Kids will be kids

While the adult looked on, the two wood stork nestlings were biting each other and jostling around in the nest. It seemed playful.

Comparing Notes

I visited the wild bird rookery at St. Augustine in May when the Wood Storks, Great Egrets and Spoonbills all had nestlings. I am always surprised at how close together different species nest in rookeries. These two nests (wood storks above and great egrets below) were only maybe 24 inches apart. But the nestlings didn’t seem to mind, and the business of feeding hungry babies went off without a hitch.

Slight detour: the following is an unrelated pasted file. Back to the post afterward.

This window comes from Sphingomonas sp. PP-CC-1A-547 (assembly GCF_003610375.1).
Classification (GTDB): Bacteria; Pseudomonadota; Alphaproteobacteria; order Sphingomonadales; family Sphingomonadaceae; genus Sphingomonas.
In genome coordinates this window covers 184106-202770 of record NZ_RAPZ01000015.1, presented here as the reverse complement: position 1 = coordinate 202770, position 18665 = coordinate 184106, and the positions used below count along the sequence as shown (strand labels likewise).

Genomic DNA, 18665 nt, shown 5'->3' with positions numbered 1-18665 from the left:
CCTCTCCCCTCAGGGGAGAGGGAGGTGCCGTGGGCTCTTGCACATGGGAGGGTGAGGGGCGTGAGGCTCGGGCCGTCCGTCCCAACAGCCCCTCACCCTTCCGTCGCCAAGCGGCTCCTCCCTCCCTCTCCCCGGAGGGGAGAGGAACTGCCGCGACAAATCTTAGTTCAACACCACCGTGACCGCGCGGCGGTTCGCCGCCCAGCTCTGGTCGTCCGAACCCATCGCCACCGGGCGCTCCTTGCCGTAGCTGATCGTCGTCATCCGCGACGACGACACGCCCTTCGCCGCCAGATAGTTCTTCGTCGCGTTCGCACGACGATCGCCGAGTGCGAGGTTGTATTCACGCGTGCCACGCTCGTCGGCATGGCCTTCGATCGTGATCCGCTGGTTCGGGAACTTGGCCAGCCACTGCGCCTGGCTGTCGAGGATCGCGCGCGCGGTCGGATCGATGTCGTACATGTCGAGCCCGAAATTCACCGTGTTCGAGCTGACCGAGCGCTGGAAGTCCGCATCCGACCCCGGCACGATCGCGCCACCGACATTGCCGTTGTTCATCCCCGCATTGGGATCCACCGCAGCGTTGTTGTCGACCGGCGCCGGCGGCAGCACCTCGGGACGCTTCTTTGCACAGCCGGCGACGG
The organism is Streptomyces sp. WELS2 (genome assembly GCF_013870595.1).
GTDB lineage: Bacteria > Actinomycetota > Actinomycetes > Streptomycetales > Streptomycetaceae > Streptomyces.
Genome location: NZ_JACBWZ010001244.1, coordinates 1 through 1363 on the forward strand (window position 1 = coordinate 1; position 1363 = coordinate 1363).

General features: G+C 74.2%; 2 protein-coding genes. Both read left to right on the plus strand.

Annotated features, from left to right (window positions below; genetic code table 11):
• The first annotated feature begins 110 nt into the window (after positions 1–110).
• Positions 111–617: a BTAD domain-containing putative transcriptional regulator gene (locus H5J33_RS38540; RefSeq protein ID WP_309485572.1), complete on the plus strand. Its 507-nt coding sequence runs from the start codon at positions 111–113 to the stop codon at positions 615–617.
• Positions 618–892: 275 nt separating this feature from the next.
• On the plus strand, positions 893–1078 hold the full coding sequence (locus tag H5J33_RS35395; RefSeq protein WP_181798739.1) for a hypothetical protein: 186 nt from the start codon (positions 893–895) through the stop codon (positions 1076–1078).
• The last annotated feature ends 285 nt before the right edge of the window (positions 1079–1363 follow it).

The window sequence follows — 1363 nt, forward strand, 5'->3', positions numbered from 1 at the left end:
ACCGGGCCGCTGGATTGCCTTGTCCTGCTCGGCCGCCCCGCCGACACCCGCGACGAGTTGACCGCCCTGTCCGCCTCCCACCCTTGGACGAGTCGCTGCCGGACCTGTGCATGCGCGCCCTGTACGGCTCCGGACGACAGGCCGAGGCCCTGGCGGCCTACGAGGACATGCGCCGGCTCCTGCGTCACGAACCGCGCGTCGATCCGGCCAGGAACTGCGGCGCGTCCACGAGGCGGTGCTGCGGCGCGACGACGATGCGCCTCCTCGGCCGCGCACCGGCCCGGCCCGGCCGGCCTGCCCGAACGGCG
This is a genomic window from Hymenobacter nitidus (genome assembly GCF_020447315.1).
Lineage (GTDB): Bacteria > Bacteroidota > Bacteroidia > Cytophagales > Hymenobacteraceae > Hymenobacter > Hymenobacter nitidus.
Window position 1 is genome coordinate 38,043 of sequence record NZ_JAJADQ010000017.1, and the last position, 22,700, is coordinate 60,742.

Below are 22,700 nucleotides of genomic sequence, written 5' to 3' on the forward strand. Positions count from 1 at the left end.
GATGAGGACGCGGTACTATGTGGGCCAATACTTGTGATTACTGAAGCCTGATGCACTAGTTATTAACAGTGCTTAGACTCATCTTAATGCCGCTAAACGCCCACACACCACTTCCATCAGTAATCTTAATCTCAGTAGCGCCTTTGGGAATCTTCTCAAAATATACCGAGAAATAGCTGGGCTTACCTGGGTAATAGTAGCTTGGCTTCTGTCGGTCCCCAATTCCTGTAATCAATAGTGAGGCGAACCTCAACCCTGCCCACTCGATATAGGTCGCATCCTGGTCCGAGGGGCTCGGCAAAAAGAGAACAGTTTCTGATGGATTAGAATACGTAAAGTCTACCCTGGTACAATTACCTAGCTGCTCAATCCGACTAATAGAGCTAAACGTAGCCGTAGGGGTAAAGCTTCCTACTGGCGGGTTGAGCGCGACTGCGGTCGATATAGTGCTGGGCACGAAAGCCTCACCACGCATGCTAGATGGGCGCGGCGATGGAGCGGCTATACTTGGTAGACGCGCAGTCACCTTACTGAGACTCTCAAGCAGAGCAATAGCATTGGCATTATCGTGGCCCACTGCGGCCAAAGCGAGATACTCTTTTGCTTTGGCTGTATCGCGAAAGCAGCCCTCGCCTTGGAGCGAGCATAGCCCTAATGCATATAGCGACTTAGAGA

Bring us anything?

This parent had been gone a long time from a rookery behind a shopping center in Port Richey, Florida. Upon return the chicks seemed to be asking, “What did you bring us?” The answer this time was nothing. Featured twice in the “Tampa Tribune,” this rookery is the site of the 2016 winning Audubon photo by Melissa Groo, one of the top nature and conservation photographers in America.

Cornell Lab of Ornithology

Cornell Lab of Ornithology